10 Questions for the Vice Presidential Debate
Tonight’s debate between Vice President Joe Biden and Representative Paul Ryan is supposed to cover both domestic and foreign policy. The Heritage Foundation’s policy experts have submitted 10 questions they would like to see asked in the debate.
Watch with us tonight—we will be streaming the debate live at 9 p.m. ET on our Debate 2012 page, with an experts’ live blog.
1. Obamacare takes $716 billion out of Medicare to fund Obamacare. This includes $156 billion in cuts to Medicare Advantage. Currently, 27 percent of all Medicare beneficiaries are enrolled in Medicare Advantage, which is a private alternative to traditional Medicare. The Medicare Chief Actuary projects that by 2017, Obamacare’s severe cuts will decrease enrollment in Medicare Advantage by 50 percent and result in less generous benefit packages for those who do remain in the program. What changes would you make, if any, to ensure that these seniors are able to keep their current Medicare Advantage plan?
2. Patient choice is working well within Medicare and other government health programs. In addition to the private plans in Medicare Advantage, there are 1,100 plans in the Medicare drug program and hundreds of plans in the Federal Employees Health Benefits Program. None of these plans use “vouchers”; they receive a direct government contribution toward the cost of the plans. Would you expand patient choice in Medicare? Why or why not?
3. Most people under the age of 40 will pay more in Social Security taxes than they will receive in benefits, and Medicare adds to federal deficits faster than any other government spending program. How would you focus entitlement reform on reducing spending?
4. Under Obamacare, the Health and Human Services (HHS) preventive services mandate requires nearly all employers to cover abortion drugs and contraception regardless of religious or moral objection, effectively exempting only formal houses of worship. Should Americans be able to live out their faith commitments outside the four walls of their church—in the public square and in the way they run their businesses or non-profits?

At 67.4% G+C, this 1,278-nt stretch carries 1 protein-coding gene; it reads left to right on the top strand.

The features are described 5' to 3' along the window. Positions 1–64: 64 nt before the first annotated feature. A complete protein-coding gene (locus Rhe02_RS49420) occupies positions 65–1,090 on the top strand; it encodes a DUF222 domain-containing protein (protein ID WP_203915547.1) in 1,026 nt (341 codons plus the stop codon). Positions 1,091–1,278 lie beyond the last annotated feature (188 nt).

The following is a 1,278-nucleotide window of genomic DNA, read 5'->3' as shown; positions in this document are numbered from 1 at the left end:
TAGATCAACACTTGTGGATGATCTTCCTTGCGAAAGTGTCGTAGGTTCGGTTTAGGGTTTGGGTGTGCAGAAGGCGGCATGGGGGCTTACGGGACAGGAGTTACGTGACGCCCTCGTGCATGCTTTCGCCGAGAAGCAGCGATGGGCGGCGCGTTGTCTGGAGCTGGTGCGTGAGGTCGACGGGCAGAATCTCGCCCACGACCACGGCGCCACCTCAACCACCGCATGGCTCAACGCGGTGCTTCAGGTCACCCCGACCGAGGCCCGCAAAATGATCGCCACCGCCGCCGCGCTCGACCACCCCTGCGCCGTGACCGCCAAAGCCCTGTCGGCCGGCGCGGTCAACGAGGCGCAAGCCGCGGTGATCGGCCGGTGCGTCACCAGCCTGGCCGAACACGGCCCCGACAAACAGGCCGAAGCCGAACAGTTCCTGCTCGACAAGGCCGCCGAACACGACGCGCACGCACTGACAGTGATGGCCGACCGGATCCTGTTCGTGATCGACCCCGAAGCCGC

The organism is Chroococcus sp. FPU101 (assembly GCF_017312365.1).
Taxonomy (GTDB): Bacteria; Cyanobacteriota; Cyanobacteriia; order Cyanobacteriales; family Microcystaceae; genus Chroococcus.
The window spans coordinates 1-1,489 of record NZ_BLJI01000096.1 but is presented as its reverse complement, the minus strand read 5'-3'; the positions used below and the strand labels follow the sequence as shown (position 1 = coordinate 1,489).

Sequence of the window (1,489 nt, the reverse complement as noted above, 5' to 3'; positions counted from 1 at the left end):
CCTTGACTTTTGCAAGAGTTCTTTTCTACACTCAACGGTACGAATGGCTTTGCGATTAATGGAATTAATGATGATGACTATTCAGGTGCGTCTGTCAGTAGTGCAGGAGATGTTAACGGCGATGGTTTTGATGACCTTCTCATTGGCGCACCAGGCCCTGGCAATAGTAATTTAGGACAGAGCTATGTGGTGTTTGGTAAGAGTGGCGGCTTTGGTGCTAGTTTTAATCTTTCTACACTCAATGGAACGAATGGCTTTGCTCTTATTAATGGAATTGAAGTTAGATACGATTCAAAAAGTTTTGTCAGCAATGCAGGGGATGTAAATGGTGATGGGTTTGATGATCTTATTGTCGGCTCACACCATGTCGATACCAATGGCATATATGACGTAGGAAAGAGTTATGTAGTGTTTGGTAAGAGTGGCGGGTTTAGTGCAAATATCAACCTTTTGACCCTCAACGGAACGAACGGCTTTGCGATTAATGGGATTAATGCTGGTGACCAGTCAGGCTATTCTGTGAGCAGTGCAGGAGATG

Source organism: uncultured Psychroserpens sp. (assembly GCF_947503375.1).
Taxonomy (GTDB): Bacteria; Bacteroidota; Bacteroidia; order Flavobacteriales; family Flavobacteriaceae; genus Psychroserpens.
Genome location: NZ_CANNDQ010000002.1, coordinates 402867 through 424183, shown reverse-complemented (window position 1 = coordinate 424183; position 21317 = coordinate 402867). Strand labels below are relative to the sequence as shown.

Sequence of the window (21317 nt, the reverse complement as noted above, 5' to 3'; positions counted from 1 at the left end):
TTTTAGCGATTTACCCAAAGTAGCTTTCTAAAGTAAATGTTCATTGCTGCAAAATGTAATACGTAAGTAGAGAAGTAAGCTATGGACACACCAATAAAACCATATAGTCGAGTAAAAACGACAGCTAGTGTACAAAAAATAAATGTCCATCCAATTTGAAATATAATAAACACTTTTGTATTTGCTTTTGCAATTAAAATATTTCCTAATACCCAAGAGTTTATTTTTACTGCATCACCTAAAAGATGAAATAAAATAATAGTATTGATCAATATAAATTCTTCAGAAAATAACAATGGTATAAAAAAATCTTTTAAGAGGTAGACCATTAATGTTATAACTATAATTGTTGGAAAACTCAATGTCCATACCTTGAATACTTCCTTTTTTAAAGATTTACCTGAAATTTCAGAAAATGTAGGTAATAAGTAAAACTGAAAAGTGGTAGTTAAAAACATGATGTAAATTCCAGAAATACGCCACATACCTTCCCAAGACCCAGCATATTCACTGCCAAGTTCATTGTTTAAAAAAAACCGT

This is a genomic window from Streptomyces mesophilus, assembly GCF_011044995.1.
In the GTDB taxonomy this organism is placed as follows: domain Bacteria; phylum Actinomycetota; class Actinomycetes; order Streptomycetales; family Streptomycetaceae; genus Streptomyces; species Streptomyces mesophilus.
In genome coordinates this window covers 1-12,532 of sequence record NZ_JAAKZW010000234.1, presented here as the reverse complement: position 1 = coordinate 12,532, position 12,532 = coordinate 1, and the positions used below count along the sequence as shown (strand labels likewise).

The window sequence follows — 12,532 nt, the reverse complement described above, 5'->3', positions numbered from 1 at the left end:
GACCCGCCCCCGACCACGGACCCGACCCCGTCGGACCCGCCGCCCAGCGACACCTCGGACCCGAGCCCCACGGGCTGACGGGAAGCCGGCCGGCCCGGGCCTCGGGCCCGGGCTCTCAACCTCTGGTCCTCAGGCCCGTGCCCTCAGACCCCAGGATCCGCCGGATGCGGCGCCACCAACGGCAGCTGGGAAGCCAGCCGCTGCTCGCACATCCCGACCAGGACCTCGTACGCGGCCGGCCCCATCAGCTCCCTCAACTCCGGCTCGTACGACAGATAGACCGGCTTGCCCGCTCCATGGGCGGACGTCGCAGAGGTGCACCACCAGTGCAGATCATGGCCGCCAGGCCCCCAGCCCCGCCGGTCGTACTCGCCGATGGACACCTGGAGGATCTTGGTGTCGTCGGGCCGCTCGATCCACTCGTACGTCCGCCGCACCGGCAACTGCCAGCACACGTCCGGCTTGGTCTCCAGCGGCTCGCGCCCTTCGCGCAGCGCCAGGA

5. It has been almost four years since the federal government took control of General Motors. Vice President Biden has said the bailout of the firm was a success. Was this a success? Why or why not? And when should the federal government sell the shares it still owns?
1. The United States has a long tradition of respect for freedom of speech and expression, which is protected by the First Amendment to the Constitution. After the recent conflagrations in Egypt, Libya, and in other Middle Eastern countries, the Obama Administration first blamed a YouTube video that it deemed offensive—even though now it has come out that our ambassador was killed in a terrorist attack, not by people protesting this video. How will you react to any future exercise of free speech on American soil that causes controversy, here or abroad?
2. The campaigns have focused heavily on the economic challenge posed by China. What will you do to address the political and security challenge that a rising China presents for the U.S. and its allies in the Pacific?
3. Both Russia and China have claimed that the U.S. missile defense system is destabilizing. What is your position on the role of the missile defense system in the overall U.S. defense posture; should the missile defense system be installed or abandoned, and why?
4. Canada is eliminating tariffs on products that are used as inputs by the country’s manufacturers. Should the United States adopt a similar tariff-elimination policy to boost the competitiveness of U.S. companies?
5. Members of Congress and the Administration have acknowledged that the cuts to national security under sequestration will have dire, potentially irreversible effects. For Vice President Biden: How does the Administration plan to deal with these cuts if they go into effect? For Congressman Ryan: How would your Administration handle this challenge differently from the current one?
Watch the debate with Heritage tonight starting at 9 p.m. ET—you can watch it live, streaming on our Debate 2012 page. On the page, you can also follow our experts’ live blog of their reactions and chime in on Twitter.